IDENTITY, PACKAGING + INTEGRATED CAMPAIGN
Nutrisoda was facing increased competition in a market saturated with enhanced beverage options and a marketplace of skeptical consumers who were consistently abandoning traditional sodas for healthier options.
Nutrisoda had it all: the fun of soda combined with the benefit of nutrients. However, consumers were skeptical of the brand proposition and leery of a price point that was two times higher than traditional soda. Its packaging only compounded the problem—since Red Bull effectively owned the 8.4 oz. can, people assumed Nutrisoda to be an unhealthy energy drink. With all of these issues, plus a confusing brand hierarchy on its packaging, Nutrisoda was sending mixed branding messages that left consumers scratching their heads. Was this an enhanced beverage, a soda or something else entirely?
Align Nutrisoda’s smart concept with a strong executional strategy and revitalized brand identity.
- Embrace identity as a soda by doing away with the 8.4 oz. can and package it in soda-like 12 oz cans.
- Create a clear packaging hierarchy so that at a quick glance people would know Nutrisoda was a better-for-you soda.
- Design elements of bubbles and colors on each can displayed the fun, fizz, and flavor that consumers look for in a soda, while allowing the unpainted aluminum to speak to the clean, modern and healthy beverage qualities.
- Exceeded cases-sold-per-week-per-outlet goal by 900%.
- Volume increase of 200% in one year.
When “Why” and “How” lead to the “What.”
Once reserved for those with food allergies, specialized diets have gone mainstream. Paleo. Gluten-free. Keto.
Consumer culture’s increased focus on personalization is motivating consumers to more closely monitor their health and wellness.
These personalized diet tribes seek out specific ingredients to avoid or include. While there certainly is some overlap, a one-size-fits-all approach is becoming an antiquated concept.
Today, the “why” and “how” behind the products have become as important as the product itself, and are becoming the primary decision-making criteria that drive brand preference and purchase.
Schwan’s Home Service has been delivering delicious, easy-to-prepare meals to people’s doorsteps for over 60 years. With over 6,000 Customer Service Managers across the country, they deliver hundreds of products to homes every two weeks.
However, Schwan’s Home Service was facing two challenges during this time:
- They were operating as a transactional product versus a lifestyle solution and sales were starting to decline.
- They had to convince skeptical customers that Schwan’s better-for-you line of products, LiveSmart, were just as affordable, easy-to-prepare and tasty as their other signature products.
Hunt Adkins recognized that we had to transition Schwan’s from a product-centric strategy to a people-centric one. We had to position the brand as more than just a box of frozen chicken tenders and show that Schwan’s was about convenience, enjoyment with family and time back we gave to moms. But before we could speak to moms, we had to align internal support and understanding of the true face of the brand—the Customer Service Manager. So first, we launched an internal campaign that focused on education and training of employees.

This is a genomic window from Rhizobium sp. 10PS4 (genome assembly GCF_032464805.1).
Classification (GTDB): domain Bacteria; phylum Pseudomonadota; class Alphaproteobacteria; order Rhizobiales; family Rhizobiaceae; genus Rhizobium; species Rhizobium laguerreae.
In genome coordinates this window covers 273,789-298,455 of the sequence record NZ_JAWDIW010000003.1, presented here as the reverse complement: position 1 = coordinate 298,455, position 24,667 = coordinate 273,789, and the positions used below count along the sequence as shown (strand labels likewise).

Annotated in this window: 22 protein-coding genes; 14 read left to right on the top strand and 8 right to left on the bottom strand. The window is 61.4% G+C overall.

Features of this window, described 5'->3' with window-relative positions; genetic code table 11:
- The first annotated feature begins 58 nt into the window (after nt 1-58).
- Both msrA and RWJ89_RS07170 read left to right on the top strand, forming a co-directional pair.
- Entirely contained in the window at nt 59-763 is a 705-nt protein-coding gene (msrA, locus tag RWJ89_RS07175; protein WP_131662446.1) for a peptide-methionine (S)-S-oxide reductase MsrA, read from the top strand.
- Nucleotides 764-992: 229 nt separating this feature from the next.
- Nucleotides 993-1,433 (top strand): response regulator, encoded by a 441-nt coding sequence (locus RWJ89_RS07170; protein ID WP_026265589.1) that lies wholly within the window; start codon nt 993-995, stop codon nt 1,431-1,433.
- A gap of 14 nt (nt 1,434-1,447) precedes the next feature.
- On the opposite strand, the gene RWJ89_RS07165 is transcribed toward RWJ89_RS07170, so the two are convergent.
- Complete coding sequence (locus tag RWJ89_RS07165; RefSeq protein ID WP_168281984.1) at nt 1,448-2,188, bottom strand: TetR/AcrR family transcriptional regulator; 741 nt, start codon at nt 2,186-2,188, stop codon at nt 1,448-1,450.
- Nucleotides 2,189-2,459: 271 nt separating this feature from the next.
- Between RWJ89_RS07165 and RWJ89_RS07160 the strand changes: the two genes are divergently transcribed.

When it came to Schwan’s better-for-you line, we positioned LiveSmart as an extension of the familiar service moms had already grown to love and as an ally that brought harmony to her life and her family’s health.
- Within the first two months, the sell-to-rate rose 2% after a steady 10-year decline.
- Overall Home Service units purchased per buying occasion increased from 3.88 units to 4.0, or 4 million incremental units per year.
- Ticket average grew by $0.43.
- The number of new LiveSmart products grew quickly, contributing to the average sales increase of all new products by 13% in 12 months.
Distinct in a sea of sameness.
Sameness, not difference, seems to be the common denominator for many brands today. This is especially true within mature market segments, where the proverbial ‘sea of sameness’ runs rampant.
The best strategy for standing out is to embrace the distinctive qualities of a brand. This means increasing the visibility of the brand in its competitive environment by championing the sharp corners and rough edges of what is enduringly different about the brand—and making it look even more like itself.
Different drives brand value.
Brands perceived to be both highly disruptive and different increased in brand value by 28%, whereas brands that were perceived as both low in disruption and differentiation decline by 5%.
Distinctive assets amplify ad recognition.
Advertising featuring known distinctive brand assets achieve an average +34% higher advertising recognition.